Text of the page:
Aubrey Allicock

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Aubrey Allicock

B A S S - B A R I T O N E

Hailed by the New York Times as "sturdy", "dynamic", and "excellent", Aubrey Allicock continues to make his mark among important opera companies and symphonies both at home and abroad.

Recent and upcoming: he debuted at the Concertgebouw in John Adams’s El Niño this past December and made his Washington National Opera debut in a reprise of Terence Blanchard’s Champion as the Young Emile in the spring of 2017. He returned to Europe to make his BBC debut as General Groves in Doctor Atomic and recorded the work with Nonesuch Records. Mr. Allicock retunrs to Bard Music Festival as Janusz in Stanislaw Moniuszko's opera Halka, sung in Polish; makes his Opera Philadelphia debut in the fall of 2017 in We Shall Not Be Moved music by Daniel Bernard Roumain and with Bill T. Jones directing with a reprise at both the Apollo Theater in New York and Hackney Empire Theatre in London; and, returns to the U.S. for a debut with New Orleans Opera in Champion and Michigan Opera Theater in the title role in Le nozze di Figaro. 

Mr. Allicock completed a return engagement at the Wexford Festival in Delius’s Koanga; a return engagement with Seattle Opera in the title role of Le nozze di Figaro and was Cadmus/Somnus in Semele with Opera Omaha in a James Darrah production. He returned to Opera Theatre of Saint Louis as Bulbul Fakh in Jack Perla’s Shalimar the Clown, after the novel by Salman Rushdie; and, sang with the Bard Music Festival in Busoni’s Turandot and concerts this past summer. 

His triumph in 2014-15 season at the Metropolitan Opera as Mamoud in The Death of Klinghoffer brought him world-wide recognition that season. This auspicious debut was followed by a Carnegie debut in a reprise of his roles from the Ojai Festival as Tonic and Don Giovanni in Steven Stucky's The Classical Style with Robert Spano conducting and where he was named a candidate for the Warner Music Prize. In addition, he made his Komische Oper Berlin debut that season as Escamillo. In the summer of 2014 Mr. Allicock made an unscheduled Glyndebourne debut as Argante in Rinaldo with Ottavio Dantone conducting in a Robert Carson production.

In 2013 he returned to Opera Theatre of St. Louis for the world première of Terence Blanchard’s Champion, as the young Emile Griffith, the world-renowned prizefighter and made his Phoenix Symphony and New York Philharmonic Youth Concert debuts that season in Beethoven’s Symphony No. 9.

He has sung the roles of Tiridate in Radamisto under the baton of Julian Wachner and director James Darrah; the Forester (The Cunning Little Vixen) with Anne Manson conducting and the U.S. première of Peter Maxwell Davies’ Kommilitonen! as the Grand Inquisitor. In the 2010-2011 season Mr. Allicock joined the roster of the Metropolitan Opera covering the roles of Astarotte (Armida) and Marullo (Rigoletto).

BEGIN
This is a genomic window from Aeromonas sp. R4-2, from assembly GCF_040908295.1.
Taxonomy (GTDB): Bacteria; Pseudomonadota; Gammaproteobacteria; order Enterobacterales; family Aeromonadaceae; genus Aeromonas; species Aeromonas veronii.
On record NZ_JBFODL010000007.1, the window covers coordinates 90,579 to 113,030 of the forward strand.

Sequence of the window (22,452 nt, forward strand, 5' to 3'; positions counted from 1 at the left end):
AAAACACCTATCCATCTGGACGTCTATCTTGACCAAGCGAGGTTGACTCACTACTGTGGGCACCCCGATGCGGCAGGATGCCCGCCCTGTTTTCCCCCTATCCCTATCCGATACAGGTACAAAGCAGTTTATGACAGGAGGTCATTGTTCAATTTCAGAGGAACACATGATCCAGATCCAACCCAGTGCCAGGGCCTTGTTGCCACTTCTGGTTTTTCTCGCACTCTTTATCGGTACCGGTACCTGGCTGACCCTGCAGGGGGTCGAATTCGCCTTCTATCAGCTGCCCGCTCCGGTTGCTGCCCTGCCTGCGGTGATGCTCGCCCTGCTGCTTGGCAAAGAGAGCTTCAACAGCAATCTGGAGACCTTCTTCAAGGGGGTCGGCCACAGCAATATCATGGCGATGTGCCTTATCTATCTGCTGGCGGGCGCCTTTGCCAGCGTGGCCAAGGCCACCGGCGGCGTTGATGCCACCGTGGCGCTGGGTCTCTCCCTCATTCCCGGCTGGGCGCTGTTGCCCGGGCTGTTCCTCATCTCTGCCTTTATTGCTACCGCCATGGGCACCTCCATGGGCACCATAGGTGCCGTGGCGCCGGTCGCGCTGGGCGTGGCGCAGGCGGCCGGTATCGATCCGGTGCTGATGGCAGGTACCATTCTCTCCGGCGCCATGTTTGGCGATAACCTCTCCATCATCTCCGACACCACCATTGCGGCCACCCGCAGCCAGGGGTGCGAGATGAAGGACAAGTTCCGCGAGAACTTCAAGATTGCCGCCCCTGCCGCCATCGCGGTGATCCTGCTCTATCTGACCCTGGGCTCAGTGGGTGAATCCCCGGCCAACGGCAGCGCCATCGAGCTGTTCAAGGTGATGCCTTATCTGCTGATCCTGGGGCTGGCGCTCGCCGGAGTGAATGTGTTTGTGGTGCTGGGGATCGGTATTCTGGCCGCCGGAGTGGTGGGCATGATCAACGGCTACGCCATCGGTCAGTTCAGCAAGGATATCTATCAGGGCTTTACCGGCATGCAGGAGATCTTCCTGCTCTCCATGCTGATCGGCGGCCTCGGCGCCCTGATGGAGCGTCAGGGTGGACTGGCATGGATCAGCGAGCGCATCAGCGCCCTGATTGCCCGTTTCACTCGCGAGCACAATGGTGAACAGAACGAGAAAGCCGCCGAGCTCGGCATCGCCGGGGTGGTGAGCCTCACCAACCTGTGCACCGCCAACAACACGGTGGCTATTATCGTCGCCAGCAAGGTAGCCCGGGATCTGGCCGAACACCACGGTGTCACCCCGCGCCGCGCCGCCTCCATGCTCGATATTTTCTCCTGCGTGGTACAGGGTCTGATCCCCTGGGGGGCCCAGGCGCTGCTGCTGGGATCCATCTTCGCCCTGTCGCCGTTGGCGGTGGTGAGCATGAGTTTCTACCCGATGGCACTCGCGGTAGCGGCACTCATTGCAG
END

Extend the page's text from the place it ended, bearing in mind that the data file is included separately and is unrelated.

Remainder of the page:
Mr. Allicock has appeared on several occasions with the Opera Theatre of Saint Louis making his role debut as Mamoud in The Death of Klinghoffer; performed the Mad Hatter and Duck in the U.S. première of Unsuk Chin’s Alice in Wonderland; and, Zaretsky in Eugene Onegin. He has also covered the title role of Figaro in Le nozze di Figaro as well as the role of Figaro in The Ghosts of Versailles.

He has performed with the Ojai Music Festival, Wexford Festival Opera, the Phoenix Symphony Orchestra, the South Bohemian Chamber Philharmonic and with Concerts-Austria as bass soloist in Mozart’s Coronation Mass at Karlskirche. Mr. Allicock has also had the honor of sharing the stage with Academy Award winning actor Louis Gossett, Jr. in Chamber Music PLUS’s production of New World: Portrait of H.T. Burleigh which featured the music of Antonín Dvořák.

Mr. Allicock received his Artist Diploma from The Juilliard School; M.M. from Indiana University; holds a B.M. from Grand Canyon University and was a Gerdine Young Artist with Opera Theatre of St. Louis. 

Reviews

"...the bravest portrayal comes from the sturdy bass-baritone Aubrey Allicock, in his Met debut...Mr. Allicock’s Mamoud, looking stone-faced, brought chilling calm to the passage that underlines the tragedy of this opera.
-- Anthony Tommassini, The Death of Klinghoffer, The New York Times

“Baritone Aubrey Allicock could make his career on the vocal, dramatic and physical strength of his portrayal of Young Emile, a very human mixture of sunshine and darkness.” — Sara Bryan Miller, Champion, The St. Louis Post-Dispatch

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